Sleep hygiene

The secret of success: Needing less sleep?

March 20, 2012: 10:21 AM ET

Like not taking all your vacation time, many of us like to claim we need very little sleep to conquer our working lives. These claims are likely little more than just big talk.

By Laura Vanderkam, contributorworking_around_the_clock

FORTUNE -- Stories abound of business leaders who don't sleep much. Martha Stewart has claimed to sleep about four hours a night, as has Indra Nooyi, the CEO of PepsiCo (PEP). Her predecessor, Steve Reinemund, has gotten up around 5 a.m. to run 4 miles most mornings of his life after going to bed around 11. "I sleep normally between five, six hours," he said in an interview. "I've never gotten more." But it seems to be enough: "Most of the time I don't wake up with an alarm."

Is not needing much sleep a secret to success -- giving people a chance to work long hours and still have a life?

Well, maybe. According to David Volpi, a sleep specialist and founder of Eos Sleep (formerly the Manhattan Snoring and Sleep Center), adults generally need six to eight hours a night. That means that some people, like Reinemund (now dean at the Wake Forest University Schools of Business), can do fine on just six hours. "If you get six hours a night and feel well-rested when you wake up and don't get tired throughout the day, that kind of tells you," he says. "Your body will tell you if you don't get enough sleep."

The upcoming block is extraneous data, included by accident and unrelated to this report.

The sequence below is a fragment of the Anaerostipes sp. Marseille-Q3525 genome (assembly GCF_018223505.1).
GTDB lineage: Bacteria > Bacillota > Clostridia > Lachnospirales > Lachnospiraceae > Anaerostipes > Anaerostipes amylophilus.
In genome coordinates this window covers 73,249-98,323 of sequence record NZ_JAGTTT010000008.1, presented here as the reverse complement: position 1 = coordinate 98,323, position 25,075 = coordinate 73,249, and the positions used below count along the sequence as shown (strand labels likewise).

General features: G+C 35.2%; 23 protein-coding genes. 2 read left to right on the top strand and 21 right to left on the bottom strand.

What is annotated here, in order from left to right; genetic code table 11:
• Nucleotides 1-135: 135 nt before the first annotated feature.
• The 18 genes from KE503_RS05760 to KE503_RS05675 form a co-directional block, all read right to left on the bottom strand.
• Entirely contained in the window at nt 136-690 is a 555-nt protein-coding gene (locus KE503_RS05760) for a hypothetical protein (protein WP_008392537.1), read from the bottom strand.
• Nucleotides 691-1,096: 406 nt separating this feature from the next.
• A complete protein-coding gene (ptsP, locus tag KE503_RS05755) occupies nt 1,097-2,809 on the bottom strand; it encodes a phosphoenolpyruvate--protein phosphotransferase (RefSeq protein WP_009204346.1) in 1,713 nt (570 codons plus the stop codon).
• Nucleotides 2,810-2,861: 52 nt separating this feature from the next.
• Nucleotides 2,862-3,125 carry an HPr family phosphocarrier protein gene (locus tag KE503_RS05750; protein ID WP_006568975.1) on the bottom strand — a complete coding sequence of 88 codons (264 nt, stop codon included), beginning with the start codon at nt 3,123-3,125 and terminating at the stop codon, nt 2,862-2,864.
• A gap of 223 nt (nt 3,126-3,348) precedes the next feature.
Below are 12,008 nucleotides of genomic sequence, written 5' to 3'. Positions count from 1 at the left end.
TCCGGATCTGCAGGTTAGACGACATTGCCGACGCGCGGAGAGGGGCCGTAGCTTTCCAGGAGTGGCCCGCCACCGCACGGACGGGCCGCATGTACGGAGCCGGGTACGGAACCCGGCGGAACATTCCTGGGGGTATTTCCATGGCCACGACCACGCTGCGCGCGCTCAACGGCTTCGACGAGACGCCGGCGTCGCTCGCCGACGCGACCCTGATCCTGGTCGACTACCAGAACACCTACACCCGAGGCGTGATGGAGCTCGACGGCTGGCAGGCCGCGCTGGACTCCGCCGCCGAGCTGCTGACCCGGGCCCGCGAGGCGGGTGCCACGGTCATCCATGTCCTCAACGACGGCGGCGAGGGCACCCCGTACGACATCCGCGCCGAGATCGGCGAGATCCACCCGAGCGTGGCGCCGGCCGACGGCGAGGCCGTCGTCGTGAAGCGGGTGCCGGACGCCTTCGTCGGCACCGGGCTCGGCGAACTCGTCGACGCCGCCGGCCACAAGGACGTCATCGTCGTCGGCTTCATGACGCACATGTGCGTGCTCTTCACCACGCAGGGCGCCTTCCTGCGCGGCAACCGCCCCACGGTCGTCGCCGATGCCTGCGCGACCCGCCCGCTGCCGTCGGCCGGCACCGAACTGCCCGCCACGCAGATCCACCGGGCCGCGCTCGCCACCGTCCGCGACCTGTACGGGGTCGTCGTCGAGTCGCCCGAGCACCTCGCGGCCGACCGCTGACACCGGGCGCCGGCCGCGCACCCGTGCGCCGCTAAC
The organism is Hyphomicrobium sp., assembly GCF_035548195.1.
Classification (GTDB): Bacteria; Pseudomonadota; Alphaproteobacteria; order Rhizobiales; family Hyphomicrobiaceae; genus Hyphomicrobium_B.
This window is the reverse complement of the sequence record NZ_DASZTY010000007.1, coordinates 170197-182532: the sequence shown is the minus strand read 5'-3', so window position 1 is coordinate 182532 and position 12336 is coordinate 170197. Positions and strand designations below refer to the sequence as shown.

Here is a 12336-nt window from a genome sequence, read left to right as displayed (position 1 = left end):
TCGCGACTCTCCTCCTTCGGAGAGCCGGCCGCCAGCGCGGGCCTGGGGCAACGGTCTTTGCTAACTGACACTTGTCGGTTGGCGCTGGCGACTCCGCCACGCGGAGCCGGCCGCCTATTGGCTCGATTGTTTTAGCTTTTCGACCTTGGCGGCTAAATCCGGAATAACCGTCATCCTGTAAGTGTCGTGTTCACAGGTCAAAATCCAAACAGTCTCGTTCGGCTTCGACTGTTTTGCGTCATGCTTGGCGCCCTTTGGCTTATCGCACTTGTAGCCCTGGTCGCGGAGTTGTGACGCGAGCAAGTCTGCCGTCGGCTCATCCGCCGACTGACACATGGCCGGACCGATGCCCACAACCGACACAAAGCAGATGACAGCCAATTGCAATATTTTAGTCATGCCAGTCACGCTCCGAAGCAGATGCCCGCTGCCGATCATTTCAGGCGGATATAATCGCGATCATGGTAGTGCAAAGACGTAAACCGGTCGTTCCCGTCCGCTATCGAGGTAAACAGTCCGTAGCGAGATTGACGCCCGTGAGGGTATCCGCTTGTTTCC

The good news? If you do need eight hours, plenty of people have found ways to be successful and still sleep almost as much as the average American (who, according to the Bureau of Labor Statistics' American Time Use Survey, is clocking 8.67 hours of sleep on an average day).

MORE: 5 ways to healthier employees

Mana Ionescu runs Lightspan Digital, a Chicago-based digital marketing company. As an entrepreneur, she thought she should sleep less and work more. "Somehow people find it heroic to not sleep and brag about it too," she says. But then "I got behind the wheel after a night without sleep and got into a fender bender."

The accident wasn't major, "but I wasted many hours of my life as a result." She's practiced good sleep hygiene ever since, going to bed at 11 and waking up at 7. "Everything has changed," she says. "I am able to work more, decisions are easier to make, business is easier to close. I've been running half marathons and solved problems that before seemed almost impossible to solve." In other words, she's making better use of her hours, even if she's awake for fewer of them. More

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